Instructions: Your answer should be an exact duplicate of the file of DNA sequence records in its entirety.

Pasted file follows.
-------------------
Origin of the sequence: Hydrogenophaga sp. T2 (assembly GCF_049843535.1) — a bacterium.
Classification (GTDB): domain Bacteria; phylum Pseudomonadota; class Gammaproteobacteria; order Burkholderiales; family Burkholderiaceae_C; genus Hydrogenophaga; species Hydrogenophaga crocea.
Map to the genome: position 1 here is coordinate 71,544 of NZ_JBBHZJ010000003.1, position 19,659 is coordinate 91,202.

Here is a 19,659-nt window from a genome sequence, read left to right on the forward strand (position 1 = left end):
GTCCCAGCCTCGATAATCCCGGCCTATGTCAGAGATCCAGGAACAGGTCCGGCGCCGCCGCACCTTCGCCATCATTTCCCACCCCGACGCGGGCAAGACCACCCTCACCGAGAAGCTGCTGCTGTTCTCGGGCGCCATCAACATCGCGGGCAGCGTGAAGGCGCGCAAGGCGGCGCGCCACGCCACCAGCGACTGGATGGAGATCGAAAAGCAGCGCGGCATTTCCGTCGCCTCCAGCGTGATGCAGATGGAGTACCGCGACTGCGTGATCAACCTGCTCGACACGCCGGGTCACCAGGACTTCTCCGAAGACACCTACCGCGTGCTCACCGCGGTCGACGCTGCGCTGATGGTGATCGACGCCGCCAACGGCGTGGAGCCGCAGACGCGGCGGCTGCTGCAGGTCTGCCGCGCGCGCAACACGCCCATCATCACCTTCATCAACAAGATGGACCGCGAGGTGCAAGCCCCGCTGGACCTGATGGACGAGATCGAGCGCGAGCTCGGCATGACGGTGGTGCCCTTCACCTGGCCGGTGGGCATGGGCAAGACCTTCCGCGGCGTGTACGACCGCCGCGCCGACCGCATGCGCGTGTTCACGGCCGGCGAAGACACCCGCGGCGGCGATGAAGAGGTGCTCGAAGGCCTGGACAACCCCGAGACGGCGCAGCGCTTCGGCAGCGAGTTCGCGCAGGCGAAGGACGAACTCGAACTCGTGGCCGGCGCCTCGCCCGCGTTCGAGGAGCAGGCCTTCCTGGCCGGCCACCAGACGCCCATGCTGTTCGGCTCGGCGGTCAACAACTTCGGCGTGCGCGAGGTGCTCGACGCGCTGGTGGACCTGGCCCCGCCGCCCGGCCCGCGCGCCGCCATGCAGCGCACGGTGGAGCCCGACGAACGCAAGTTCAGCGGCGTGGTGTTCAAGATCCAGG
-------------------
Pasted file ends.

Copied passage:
Origin of the sequence: Hydrogenophaga sp. T2 (assembly GCF_049843535.1) — a bacterium.
Classification (GTDB): domain Bacteria; phylum Pseudomonadota; class Gammaproteobacteria; order Burkholderiales; family Burkholderiaceae_C; genus Hydrogenophaga; species Hydrogenophaga crocea.
Map to the genome: position 1 here is coordinate 71,544 of NZ_JBBHZJ010000003.1, position 19,659 is coordinate 91,202.

Here is a 19,659-nt window from a genome sequence, read left to right on the forward strand (position 1 = left end):
GTCCCAGCCTCGATAATCCCGGCCTATGTCAGAGATCCAGGAACAGGTCCGGCGCCGCCGCACCTTCGCCATCATTTCCCACCCCGACGCGGGCAAGACCACCCTCACCGAGAAGCTGCTGCTGTTCTCGGGCGCCATCAACATCGCGGGCAGCGTGAAGGCGCGCAAGGCGGCGCGCCACGCCACCAGCGACTGGATGGAGATCGAAAAGCAGCGCGGCATTTCCGTCGCCTCCAGCGTGATGCAGATGGAGTACCGCGACTGCGTGATCAACCTGCTCGACACGCCGGGTCACCAGGACTTCTCCGAAGACACCTACCGCGTGCTCACCGCGGTCGACGCTGCGCTGATGGTGATCGACGCCGCCAACGGCGTGGAGCCGCAGACGCGGCGGCTGCTGCAGGTCTGCCGCGCGCGCAACACGCCCATCATCACCTTCATCAACAAGATGGACCGCGAGGTGCAAGCCCCGCTGGACCTGATGGACGAGATCGAGCGCGAGCTCGGCATGACGGTGGTGCCCTTCACCTGGCCGGTGGGCATGGGCAAGACCTTCCGCGGCGTGTACGACCGCCGCGCCGACCGCATGCGCGTGTTCACGGCCGGCGAAGACACCCGCGGCGGCGATGAAGAGGTGCTCGAAGGCCTGGACAACCCCGAGACGGCGCAGCGCTTCGGCAGCGAGTTCGCGCAGGCGAAGGACGAACTCGAACTCGTGGCCGGCGCCTCGCCCGCGTTCGAGGAGCAGGCCTTCCTGGCCGGCCACCAGACGCCCATGCTGTTCGGCTCGGCGGTCAACAACTTCGGCGTGCGCGAGGTGCTCGACGCGCTGGTGGACCTGGCCCCGCCGCCCGGCCCGCGCGCCGCCATGCAGCGCACGGTGGAGCCCGACGAACGCAAGTTCAGCGGCGTGGTGTTCAAGATCCAGG